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Having the Right Tools

Updated: Nov 27, 2019

I'm a relatively new homeowner, and I still feel somewhat blindsided when something happens around the house that I never had to worry about in apartments.

Last week the dryer broke. I was super busy, but still determined to fix the thing myself. After a little bit of searching on YouTube, I found what was probably the answer: replace the heating element. Since the power and the spin function still worked, and the dryer just was wasn't heating up, that seemed the most logical conclusion.

A replacement part wasn't expensive at all, so I ordered it. Meanwhile, the laundry piled up ominously.

When the part came, I wrestled the unit out of its little alcove and started taking of the back panel. Even this felt like a big risk--am I doing something I can't undo? It seems silly now, but when you'e never taken a large appliance apart before, the first time feels pretty sketchy.

But all in all, it was an easy chore. Plugged the thing back in and started a cycle. No dice. No heat. Turned out the internal thermostat could also be the problem in this case, so I ordered up those parts and did the whole routine again.

That did the trick, and the heat came back on like it's supposed to. I started on the mountain of accumulated laundry, only to realize with the first load that, despite the heat, the clothes weren't drying.

The vent. I realized I'd never paid much attention to it. I found the outer exhaust and discovered air wasn't going through. I needed a brush set with extenders to clean out the pipe, and an attachment for my shop vac to blow out the blockage. The big box store had everything I needed, and the guy there informed me that the pipe blockage was probably the culprit behind the whole ordeal. Since air wasn't getting out, the dryer was forced to overwork itself, which can overheat the dryer and even be a fire hazard.

Getting several massive clumps of lint out of the pipes set everything right again. It had been necessary to change the dryer's sensors, but that didn't change the need to address the underlying problem, which had been building for months in the unseen parts of my house. And doing that required its own specific set of tools.

Acquiring the needed tools not only got my laundry room up and running again, it also ensures that if the same thing happens down the road--to me or a neighbor--I'll know just what to do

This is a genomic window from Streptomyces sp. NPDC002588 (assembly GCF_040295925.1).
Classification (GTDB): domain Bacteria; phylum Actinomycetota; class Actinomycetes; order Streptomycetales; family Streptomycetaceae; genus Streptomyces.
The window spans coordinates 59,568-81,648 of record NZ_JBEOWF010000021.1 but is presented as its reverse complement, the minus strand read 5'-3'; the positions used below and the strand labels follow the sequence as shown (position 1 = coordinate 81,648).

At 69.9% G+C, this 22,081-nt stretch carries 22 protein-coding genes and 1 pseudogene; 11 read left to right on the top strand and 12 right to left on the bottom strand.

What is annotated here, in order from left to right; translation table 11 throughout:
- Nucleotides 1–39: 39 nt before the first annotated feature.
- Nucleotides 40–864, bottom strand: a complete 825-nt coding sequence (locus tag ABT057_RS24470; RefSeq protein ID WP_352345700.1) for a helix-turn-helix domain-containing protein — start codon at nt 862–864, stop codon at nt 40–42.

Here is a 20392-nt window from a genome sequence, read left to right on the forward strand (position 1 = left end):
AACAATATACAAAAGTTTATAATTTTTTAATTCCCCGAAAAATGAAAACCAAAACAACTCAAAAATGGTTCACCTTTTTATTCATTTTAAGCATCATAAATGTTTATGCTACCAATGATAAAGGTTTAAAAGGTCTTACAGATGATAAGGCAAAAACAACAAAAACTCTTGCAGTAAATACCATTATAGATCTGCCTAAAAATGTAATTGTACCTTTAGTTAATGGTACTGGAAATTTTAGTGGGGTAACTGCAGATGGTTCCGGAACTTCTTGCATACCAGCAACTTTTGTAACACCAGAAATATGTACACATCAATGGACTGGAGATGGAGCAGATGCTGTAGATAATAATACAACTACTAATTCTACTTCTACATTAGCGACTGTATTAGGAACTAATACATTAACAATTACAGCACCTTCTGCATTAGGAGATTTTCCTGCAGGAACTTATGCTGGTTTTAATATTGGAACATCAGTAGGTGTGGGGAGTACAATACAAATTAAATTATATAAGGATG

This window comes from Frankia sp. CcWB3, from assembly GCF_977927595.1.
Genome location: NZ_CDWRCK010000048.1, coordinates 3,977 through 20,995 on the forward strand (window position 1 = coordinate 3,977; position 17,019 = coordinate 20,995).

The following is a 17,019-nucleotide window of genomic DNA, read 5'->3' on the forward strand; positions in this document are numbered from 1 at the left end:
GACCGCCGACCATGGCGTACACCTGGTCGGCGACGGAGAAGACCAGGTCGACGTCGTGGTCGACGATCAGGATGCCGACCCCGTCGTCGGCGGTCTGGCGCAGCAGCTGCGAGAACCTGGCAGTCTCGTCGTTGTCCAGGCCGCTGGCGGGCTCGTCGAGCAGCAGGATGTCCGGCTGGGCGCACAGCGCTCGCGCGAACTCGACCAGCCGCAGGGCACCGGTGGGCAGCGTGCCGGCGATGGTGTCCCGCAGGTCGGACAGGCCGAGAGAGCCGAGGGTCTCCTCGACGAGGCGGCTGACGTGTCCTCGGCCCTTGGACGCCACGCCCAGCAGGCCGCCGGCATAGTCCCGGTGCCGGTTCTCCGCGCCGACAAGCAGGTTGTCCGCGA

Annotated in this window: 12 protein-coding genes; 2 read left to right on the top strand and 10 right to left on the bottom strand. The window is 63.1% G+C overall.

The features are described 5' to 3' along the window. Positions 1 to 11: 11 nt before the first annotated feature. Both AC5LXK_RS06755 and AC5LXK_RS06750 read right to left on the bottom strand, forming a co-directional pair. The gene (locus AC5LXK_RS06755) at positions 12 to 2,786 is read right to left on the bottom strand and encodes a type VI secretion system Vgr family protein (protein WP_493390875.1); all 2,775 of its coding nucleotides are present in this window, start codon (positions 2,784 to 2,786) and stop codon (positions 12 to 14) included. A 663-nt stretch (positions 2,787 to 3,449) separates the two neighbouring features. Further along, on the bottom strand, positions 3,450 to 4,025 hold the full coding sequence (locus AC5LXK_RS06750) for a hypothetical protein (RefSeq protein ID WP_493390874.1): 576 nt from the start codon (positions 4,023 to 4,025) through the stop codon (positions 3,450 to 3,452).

What's Building Up in Your House?

As we move through life we pick up all kinds of things: jokes, lessons, friends, habits, wounds--stories. We fill up with them just as a house fills up with photos and knick-knacks. Slowly these things shape us and how we experience life. Most of it happens in the crawlspace of our minds, intimately involved yet unseen.

Then one day we find ourselves on the brink of ruining a relationship we once cherished, or beholden to patterns we can't master. Like my cold, spinning dryer, the mental, emotional, and relational issues we face are multilayered and have to be addressed on each level. And there's always a root cause way down in the deep places, where we never think to look.

Do you have the tools you need to change how you approach relationships? To process betrayal, disappointment, and grief? To reorder your thought life so that it's helping you and not hindering you?

Very few of us are launched into this world with the deluxe toolbox, but that is what therapists like myself specialize in and take joy in making our vocational purpose.

Reclaiming your story isn't about venting your junk and reposting self-esteem memes. It's hard, deliberate, focused work that tailors itself to your unique personality and purpose. It's about discovering what you can actually do to get your life back.

You're not just depressed, just unlucky, just anything. You were made to live a story that will bring you to life, and the world needs more of that.


Mike Ensley, MA, LPCC is a nationally board-certified professional counselor in Loveland, Colorado.



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